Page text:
What is diabetes and why do some people struggle with it, while some other people who seem like they should struggle and struggle to keep diabetes under control, have no problem with the disease. It all boils down to genetics, don’t get me wrong, we play a role in whether we develop this illness to, but some people have a genetic predisposition to get thing like diabetes, heat disease, or high cholesterol. We can only fight our genetics for so long. Diabetes is a disease where the body’s ability to produce or respond to the hormone insulin is impaired, resulting in abnormal metabolism of carbohydrates and elevated levels of glucose in the blood and urine.
So what do you need to do to help your body fight diabetes? There are some things you can take and do to help you control, prevent, or even avoid the disease.
Focus your diet on:
* Healthy carbohydrates. During digestion, sugars and starches break down into blood glucose. Focus your diet on the healthiest carbohydrates, such as fruits, vegetables, whole grains, legumes (beans, peas and lentils) and low-fat dairy products.
* Fiber-rich foods. Dietary fiber includes all the parts of plant foods that your body can’t digest or absorb. Fiber changes how your body digests foods, it slows digestion down and that helps control blood sugar levels. Foods high in fiber include vegetables, fruits, (with the skin) raw nuts, legumes (beans, peas and lentils), whole-wheat flour and wheat bran.
* Fish can be a good alternative to high-fat meats. For example, cod, tuna and halibut have less total fat, saturated fat and cholesterol than do meat and poultry. Fish such as salmon, mackerel, tuna, sardines and bluefish are rich in omega-3 fatty acids, which promote heart health by lowering blood fats called triglycerides.
* Good Fats Foods containing monounsaturated and polyunsaturated fats can help lower your cholesterol levels. These include avocados, almonds, pecans, walnuts, olives, and canola, olive and peanut oils. But don’t overdo it, as all fats are high in calories.
Foods to avoid
Diabetes increases your risk of heart disease and stroke by accelerating the development of clogged and hardened arteries. Foods containing the following can work against your goal of a heart-healthy diet.
* Saturated fats. High-fat dairy products and animal proteins such as beef, hot dogs, sausage and bacon contain saturated fats.
* Trans fats. These types of fats are found in processed snacks, baked goods, shortening and stick margarines. Avoid them!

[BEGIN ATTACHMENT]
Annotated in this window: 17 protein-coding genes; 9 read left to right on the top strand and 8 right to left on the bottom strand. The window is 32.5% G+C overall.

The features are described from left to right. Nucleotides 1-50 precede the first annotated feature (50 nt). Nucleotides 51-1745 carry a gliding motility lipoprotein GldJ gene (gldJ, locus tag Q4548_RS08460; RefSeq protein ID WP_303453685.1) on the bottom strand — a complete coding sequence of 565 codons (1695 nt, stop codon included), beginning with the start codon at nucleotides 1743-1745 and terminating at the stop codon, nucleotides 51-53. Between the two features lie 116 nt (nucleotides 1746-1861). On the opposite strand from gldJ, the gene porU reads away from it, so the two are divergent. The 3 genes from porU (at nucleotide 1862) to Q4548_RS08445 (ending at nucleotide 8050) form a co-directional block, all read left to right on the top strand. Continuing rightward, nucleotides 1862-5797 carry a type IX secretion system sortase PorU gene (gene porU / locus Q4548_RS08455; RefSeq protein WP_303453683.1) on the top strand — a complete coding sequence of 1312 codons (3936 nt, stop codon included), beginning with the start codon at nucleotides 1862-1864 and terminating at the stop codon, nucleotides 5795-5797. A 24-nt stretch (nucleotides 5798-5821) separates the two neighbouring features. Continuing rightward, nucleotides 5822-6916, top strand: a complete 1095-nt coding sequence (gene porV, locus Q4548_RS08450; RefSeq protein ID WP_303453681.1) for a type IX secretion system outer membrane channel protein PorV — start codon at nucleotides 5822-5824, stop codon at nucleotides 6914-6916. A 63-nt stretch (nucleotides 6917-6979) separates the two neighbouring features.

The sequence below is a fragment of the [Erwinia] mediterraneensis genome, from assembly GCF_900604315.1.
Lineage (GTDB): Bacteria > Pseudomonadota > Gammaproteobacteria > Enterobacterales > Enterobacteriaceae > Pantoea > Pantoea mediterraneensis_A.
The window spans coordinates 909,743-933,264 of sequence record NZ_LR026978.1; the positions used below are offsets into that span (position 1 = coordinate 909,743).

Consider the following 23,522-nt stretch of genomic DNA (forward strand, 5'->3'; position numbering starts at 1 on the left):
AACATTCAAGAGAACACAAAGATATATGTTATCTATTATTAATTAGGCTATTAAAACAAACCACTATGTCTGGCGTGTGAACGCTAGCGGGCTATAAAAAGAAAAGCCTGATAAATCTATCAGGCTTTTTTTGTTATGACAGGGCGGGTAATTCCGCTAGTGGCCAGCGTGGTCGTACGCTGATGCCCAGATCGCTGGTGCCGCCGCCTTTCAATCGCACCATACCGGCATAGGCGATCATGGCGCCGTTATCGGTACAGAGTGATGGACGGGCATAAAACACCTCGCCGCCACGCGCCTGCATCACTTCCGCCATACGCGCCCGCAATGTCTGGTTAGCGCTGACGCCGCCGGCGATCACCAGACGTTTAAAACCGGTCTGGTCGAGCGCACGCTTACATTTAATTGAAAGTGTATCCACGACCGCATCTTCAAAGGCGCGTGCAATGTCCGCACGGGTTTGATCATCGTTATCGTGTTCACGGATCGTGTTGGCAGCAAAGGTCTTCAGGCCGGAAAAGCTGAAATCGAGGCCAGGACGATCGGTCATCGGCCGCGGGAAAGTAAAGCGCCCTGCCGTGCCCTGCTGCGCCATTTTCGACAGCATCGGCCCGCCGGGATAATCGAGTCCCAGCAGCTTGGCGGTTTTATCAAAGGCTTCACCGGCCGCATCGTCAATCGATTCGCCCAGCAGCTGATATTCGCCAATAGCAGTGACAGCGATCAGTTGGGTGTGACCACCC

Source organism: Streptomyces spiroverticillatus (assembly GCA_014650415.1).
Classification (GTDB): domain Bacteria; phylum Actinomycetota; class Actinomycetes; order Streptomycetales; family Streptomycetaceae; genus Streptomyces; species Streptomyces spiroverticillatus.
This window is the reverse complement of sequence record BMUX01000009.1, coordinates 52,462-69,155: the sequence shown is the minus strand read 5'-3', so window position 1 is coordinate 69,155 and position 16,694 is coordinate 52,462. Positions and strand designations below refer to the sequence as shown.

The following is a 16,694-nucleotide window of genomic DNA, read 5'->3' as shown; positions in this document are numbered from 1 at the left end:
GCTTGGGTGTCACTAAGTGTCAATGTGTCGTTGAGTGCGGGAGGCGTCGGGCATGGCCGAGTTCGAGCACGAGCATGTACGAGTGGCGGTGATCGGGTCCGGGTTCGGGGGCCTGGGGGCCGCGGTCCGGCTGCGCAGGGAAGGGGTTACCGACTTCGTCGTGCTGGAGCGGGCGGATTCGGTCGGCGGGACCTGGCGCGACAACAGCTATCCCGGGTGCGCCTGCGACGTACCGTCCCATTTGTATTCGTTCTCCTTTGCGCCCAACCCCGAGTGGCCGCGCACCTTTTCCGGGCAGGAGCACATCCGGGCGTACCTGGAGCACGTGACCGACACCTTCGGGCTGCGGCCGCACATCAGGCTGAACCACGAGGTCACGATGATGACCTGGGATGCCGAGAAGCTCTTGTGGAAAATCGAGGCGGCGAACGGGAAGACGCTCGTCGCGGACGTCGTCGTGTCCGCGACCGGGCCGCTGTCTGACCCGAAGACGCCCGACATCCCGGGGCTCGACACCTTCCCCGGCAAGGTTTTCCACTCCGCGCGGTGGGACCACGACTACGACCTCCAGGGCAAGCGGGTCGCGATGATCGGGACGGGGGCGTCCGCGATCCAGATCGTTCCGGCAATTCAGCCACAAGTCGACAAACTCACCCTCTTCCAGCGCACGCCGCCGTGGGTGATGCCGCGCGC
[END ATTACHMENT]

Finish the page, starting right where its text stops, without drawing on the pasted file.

* Cholesterol. Sources of cholesterol include high-fat dairy products and high-fat animal proteins, egg yolks, liver, and other organ meats. Aim for no more than 200 milligrams (mg) of cholesterol a day.
* Sodium. Aim for less than 2,300 mg of sodium a day. However, if you also have high blood pressure, you should aim for less than 1,500 mg of sodium a day. (According to Mayo Clinic website)
Supplement, Vitamins, herbal Supplements
There are Vitamins, Minerals, and Herbal supplements you can take to not only support the systems of the body that are affected by having diabetes but also they can actually bring your blood sugar levels down, so you may have to go on medication.
Alpha-lipoic acid (ALA) is great for the treatment of peripheral nerve damage. Also helps control blood sugar.
GlucoCare by Himalaya is a combination of herbs that have been shown to lower blood sugar.
Garlic is great for the blood! It decreases and stabilizes your blood sugar, enhances immunity and improves circulation.
B Vitamin Complex with Biotin and Insositol– B Vitamins work best when taken together. Biotin and Insoltil supplements improves the metabolism of glucose and are important for circulation and prevention of clogged arteries in the heart.
Zinc is another important mineral, it boosts the immune system. Deficiency has been associated with the development of diabetes.
Some other important supplements you may want to add CoQ10, Magnesium, Manganese, and Calcium.
Dont make any changes to your current program without contacting me for a consult, your program needs to be catered to you specifically.
DISCLAIMER: The information here is NOT medical advice. Do not institute any changes in your current health programs without consulting your Medical provider. For medical advice please consult your private physician or preferred health service provider.